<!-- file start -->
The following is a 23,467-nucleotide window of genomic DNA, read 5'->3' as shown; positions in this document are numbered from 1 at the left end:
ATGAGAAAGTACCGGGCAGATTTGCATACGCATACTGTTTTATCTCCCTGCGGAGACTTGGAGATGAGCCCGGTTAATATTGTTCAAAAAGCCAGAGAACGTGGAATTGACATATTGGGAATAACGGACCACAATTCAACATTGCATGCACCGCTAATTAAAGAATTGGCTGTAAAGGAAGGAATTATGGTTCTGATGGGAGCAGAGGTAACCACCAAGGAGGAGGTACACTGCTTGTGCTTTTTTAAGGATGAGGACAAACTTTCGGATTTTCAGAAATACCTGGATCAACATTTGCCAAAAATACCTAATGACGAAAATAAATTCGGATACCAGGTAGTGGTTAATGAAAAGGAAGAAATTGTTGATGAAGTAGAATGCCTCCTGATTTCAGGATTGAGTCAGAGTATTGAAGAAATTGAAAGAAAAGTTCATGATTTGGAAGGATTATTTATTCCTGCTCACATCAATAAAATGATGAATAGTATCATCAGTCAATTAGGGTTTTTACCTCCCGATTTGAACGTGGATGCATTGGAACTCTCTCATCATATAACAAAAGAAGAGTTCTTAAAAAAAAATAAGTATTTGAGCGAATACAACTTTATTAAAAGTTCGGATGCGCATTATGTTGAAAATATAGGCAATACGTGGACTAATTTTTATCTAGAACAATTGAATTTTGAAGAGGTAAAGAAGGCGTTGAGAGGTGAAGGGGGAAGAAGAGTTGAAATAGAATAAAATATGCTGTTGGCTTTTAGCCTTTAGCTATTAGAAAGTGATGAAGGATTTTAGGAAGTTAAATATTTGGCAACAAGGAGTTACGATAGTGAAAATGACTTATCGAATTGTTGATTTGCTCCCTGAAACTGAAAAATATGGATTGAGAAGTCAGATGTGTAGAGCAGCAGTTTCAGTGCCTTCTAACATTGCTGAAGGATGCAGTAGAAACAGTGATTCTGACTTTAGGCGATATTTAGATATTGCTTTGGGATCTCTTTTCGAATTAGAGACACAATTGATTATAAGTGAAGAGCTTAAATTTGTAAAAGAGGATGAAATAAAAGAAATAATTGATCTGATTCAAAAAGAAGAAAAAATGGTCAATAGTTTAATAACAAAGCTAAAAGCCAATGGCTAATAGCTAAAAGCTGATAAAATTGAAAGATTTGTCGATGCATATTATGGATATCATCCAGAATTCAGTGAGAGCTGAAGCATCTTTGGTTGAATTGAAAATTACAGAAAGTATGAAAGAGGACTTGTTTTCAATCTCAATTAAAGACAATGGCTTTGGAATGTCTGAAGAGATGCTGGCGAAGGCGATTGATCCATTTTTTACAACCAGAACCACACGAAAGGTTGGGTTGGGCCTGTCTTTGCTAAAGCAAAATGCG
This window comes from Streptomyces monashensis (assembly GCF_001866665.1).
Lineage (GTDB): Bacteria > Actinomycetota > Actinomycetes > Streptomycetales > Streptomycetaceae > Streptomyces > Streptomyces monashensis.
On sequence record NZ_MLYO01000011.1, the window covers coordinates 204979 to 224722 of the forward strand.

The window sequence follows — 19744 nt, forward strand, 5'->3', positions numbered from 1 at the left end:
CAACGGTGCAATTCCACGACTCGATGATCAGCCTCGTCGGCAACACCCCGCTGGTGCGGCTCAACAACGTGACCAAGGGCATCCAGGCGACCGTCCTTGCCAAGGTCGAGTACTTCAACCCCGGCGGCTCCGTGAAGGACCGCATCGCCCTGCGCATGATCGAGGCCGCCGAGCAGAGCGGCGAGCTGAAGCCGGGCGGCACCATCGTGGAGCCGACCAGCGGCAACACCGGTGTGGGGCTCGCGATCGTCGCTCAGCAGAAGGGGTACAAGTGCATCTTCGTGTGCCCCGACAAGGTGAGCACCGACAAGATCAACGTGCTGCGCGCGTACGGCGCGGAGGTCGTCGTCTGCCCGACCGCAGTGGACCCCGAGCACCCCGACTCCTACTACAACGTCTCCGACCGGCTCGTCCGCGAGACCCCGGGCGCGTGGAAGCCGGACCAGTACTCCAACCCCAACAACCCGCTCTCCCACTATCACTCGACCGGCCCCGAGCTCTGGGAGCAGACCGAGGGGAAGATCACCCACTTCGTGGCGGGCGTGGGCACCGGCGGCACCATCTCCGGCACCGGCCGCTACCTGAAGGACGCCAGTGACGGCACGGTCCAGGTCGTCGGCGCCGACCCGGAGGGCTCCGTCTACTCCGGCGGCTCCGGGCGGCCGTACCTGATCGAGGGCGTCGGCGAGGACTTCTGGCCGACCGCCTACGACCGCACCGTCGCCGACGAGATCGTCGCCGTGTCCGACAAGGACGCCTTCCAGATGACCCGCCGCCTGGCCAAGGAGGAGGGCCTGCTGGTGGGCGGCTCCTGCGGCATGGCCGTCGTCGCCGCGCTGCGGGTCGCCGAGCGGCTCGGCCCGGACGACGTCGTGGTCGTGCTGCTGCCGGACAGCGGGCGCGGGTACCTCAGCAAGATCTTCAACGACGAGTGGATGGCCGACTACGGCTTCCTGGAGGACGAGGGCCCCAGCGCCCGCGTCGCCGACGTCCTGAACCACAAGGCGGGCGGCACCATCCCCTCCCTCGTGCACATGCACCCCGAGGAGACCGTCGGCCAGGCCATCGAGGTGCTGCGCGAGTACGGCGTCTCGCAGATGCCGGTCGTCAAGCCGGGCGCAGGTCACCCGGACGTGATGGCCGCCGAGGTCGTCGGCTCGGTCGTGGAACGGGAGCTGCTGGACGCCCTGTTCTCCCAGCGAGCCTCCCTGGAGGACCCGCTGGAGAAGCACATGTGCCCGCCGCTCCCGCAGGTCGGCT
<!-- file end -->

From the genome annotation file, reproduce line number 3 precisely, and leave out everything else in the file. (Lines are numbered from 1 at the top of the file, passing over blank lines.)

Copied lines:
This window comes from Streptomyces monashensis (assembly GCF_001866665.1).